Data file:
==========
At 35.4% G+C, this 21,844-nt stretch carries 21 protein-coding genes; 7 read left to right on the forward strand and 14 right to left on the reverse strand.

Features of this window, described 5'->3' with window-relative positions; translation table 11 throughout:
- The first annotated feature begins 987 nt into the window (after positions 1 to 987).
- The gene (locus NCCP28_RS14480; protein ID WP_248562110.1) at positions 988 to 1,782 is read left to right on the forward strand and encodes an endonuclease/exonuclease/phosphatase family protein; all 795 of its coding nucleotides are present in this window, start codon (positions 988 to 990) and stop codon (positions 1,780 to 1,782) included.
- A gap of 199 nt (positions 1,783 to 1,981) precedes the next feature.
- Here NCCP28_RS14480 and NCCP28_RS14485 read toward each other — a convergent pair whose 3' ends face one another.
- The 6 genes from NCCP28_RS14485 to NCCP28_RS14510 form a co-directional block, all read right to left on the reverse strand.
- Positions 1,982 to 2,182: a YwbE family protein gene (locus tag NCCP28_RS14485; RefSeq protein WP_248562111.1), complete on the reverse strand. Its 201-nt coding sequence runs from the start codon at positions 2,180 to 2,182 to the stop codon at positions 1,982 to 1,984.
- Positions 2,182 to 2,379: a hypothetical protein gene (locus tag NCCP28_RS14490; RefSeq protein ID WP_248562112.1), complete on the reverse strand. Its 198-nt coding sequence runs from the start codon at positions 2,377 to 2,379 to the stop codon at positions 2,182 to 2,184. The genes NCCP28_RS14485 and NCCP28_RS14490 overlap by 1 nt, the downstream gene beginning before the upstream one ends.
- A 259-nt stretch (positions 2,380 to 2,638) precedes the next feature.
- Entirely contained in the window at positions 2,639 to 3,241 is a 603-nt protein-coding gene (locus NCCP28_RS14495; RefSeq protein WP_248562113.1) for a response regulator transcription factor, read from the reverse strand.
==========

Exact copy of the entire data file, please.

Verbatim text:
At 35.4% G+C, this 21,844-nt stretch carries 21 protein-coding genes; 7 read left to right on the forward strand and 14 right to left on the reverse strand.

Features of this window, described 5'->3' with window-relative positions; translation table 11 throughout:
- The first annotated feature begins 987 nt into the window (after positions 1 to 987).
- The gene (locus NCCP28_RS14480; protein ID WP_248562110.1) at positions 988 to 1,782 is read left to right on the forward strand and encodes an endonuclease/exonuclease/phosphatase family protein; all 795 of its coding nucleotides are present in this window, start codon (positions 988 to 990) and stop codon (positions 1,780 to 1,782) included.
- A gap of 199 nt (positions 1,783 to 1,981) precedes the next feature.
- Here NCCP28_RS14480 and NCCP28_RS14485 read toward each other — a convergent pair whose 3' ends face one another.
- The 6 genes from NCCP28_RS14485 to NCCP28_RS14510 form a co-directional block, all read right to left on the reverse strand.
- Positions 1,982 to 2,182: a YwbE family protein gene (locus tag NCCP28_RS14485; RefSeq protein WP_248562111.1), complete on the reverse strand. Its 201-nt coding sequence runs from the start codon at positions 2,180 to 2,182 to the stop codon at positions 1,982 to 1,984.
- Positions 2,182 to 2,379: a hypothetical protein gene (locus tag NCCP28_RS14490; RefSeq protein ID WP_248562112.1), complete on the reverse strand. Its 198-nt coding sequence runs from the start codon at positions 2,377 to 2,379 to the stop codon at positions 2,182 to 2,184. The genes NCCP28_RS14485 and NCCP28_RS14490 overlap by 1 nt, the downstream gene beginning before the upstream one ends.
- A 259-nt stretch (positions 2,380 to 2,638) precedes the next feature.
- Entirely contained in the window at positions 2,639 to 3,241 is a 603-nt protein-coding gene (locus NCCP28_RS14495; RefSeq protein WP_248562113.1) for a response regulator transcription factor, read from the reverse strand.